Taking Care of the Caregiver

By: Pamela J. Ginsberg, Ph.D.
Licensed Psychologist

4-25-2013 2-52-51 PMHaving an ill loved one is hard.  Being his/her caregiver is even harder.  When you are the person who is responsible for the day-to-day care of an ill loved one, while also trying to manage the emotional consequences of seeing that loved one ill, while also dealing with the already existing family stresses and dynamics, it is very easy to get burned out and feel that there is nobody there to care for you.

When I work with caregivers, one of the biggest problems I encounter is getting them to take care of themselves both physically and emotionally.  It is SO stressful to be a caregiver, yet so few caregivers change their habits to account for this significant increase in stress.  Caregivers are often so focused on providing care that they neglect their own needs.

One of the most important things a caregiver can do is to recruit help.  No one person should carry the caregiving burden alone.  Friends and family will offer help in a general way, but the caregiver must learn to accept help, assign certain tasks to those helpers, and ask for help when needed.  There are certain online programs designed to do this, including www.lotsahelpinghands.com.  These sites help caregivers organize helpers and send out requests for specific times/tasks/chores to be done.

One of the most-complicating factors for caregivers of terminally ill loved ones is that the end of the stress also means the end of the loved one’s life.  This is an emotionally confusing position in which to live, sometimes for long periods of time.  It is important for caregivers to know that help is available to them both through online support groups and face-to-face counseling or groups.  When caregivers are getting the appropriate support, then their ability to care for their loved ones improves.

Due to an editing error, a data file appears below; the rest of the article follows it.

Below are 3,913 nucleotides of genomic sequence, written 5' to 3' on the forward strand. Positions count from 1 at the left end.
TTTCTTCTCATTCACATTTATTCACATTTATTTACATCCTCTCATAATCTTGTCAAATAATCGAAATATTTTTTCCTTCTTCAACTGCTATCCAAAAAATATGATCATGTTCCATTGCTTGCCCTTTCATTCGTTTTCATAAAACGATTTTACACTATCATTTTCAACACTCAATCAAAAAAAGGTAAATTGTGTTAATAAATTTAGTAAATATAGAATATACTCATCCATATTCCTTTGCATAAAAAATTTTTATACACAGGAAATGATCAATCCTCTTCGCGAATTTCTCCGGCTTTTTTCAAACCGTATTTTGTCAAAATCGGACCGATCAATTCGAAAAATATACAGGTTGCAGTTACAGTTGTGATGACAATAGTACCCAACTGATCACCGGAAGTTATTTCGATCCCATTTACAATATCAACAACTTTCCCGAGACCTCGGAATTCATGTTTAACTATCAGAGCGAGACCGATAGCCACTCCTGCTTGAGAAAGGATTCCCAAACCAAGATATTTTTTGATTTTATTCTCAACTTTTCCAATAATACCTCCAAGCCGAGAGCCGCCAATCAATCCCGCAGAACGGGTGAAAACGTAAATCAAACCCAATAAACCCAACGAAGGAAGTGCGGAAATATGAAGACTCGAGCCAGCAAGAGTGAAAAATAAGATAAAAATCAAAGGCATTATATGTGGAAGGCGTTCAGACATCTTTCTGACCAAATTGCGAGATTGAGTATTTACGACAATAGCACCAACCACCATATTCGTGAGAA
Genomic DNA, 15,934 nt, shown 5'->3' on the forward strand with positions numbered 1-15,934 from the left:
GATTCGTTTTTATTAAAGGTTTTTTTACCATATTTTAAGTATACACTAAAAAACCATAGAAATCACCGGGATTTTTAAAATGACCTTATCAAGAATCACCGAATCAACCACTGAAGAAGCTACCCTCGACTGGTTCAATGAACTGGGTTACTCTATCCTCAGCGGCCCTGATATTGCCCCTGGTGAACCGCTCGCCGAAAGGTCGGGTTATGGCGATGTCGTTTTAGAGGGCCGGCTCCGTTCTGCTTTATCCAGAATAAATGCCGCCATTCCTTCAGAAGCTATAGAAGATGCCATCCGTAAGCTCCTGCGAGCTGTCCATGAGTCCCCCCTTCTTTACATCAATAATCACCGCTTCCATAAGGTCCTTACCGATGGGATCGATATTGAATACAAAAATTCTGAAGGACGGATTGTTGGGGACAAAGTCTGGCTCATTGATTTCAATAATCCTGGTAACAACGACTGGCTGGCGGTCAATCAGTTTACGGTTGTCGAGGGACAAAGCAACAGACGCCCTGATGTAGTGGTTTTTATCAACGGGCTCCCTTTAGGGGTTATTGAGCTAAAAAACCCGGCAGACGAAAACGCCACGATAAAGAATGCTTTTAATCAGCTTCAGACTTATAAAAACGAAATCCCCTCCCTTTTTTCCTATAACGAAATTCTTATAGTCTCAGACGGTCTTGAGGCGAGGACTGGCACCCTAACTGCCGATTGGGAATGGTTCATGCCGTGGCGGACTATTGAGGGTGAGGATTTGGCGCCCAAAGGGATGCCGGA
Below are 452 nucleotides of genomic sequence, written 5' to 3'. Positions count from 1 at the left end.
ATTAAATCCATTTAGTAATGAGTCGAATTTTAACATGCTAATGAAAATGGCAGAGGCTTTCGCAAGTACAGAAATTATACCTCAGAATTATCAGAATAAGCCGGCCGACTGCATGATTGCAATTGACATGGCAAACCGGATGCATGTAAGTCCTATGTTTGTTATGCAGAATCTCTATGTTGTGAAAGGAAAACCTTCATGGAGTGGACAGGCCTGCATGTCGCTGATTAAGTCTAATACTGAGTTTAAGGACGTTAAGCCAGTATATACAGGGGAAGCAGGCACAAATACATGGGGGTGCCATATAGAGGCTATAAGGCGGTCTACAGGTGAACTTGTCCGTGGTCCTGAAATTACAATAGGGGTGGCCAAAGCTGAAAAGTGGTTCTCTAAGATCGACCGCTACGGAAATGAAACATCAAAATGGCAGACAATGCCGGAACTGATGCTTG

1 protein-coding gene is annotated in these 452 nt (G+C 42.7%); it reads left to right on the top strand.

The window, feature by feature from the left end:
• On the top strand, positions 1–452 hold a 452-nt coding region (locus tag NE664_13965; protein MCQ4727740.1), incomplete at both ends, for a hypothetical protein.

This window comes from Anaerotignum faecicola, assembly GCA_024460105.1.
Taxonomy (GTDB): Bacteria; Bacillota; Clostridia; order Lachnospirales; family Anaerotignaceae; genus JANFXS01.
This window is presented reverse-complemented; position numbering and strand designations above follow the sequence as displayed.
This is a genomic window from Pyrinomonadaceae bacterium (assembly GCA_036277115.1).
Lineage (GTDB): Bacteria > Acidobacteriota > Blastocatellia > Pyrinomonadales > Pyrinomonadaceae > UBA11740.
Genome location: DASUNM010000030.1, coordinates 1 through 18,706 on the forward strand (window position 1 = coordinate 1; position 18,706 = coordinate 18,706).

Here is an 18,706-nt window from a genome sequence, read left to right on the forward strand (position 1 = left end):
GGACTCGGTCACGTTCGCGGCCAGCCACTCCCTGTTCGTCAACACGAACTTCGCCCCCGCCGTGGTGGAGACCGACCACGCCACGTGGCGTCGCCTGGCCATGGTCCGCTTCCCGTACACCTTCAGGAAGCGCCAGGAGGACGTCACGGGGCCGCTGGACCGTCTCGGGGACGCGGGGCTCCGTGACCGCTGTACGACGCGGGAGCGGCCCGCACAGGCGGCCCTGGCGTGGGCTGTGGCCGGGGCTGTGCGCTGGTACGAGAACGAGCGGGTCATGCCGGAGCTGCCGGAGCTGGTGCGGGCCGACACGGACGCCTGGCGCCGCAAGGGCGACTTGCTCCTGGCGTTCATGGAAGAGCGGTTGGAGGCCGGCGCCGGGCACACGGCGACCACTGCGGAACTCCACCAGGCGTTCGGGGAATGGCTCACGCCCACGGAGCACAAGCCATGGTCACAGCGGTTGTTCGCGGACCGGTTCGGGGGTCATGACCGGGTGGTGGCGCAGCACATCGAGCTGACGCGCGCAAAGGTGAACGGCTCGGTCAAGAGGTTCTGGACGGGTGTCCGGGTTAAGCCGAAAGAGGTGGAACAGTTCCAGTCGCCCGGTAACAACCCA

We all need help sometimes.  Asking for help when life is at its most stressful is a sign of strength, not weakness.  Reach out, set good limits, and accept the loving kindness of others who want to help you.

4-25-2013 2-43-13 PMBio: Pamela J. Ginsberg, Ph.D. is a licensed Psychologist in Doylestown.  She has been in practice for over 19 years.  She specializes in women’s issues, women’s health, women with cancer, grief and bereavement, relationships, and stress management.  She is on staff at Doylestown Hospital and on the Board of Directors of Gilda’s Club of Delaware Valley.  Dr. Ginsberg has worked with individuals, couples, and corporations to help people take control of their lives, make better life choices, learn good coping skills and decision-making skills, and live happier, more fulfilling lives.
Bucks County Women’s Journal

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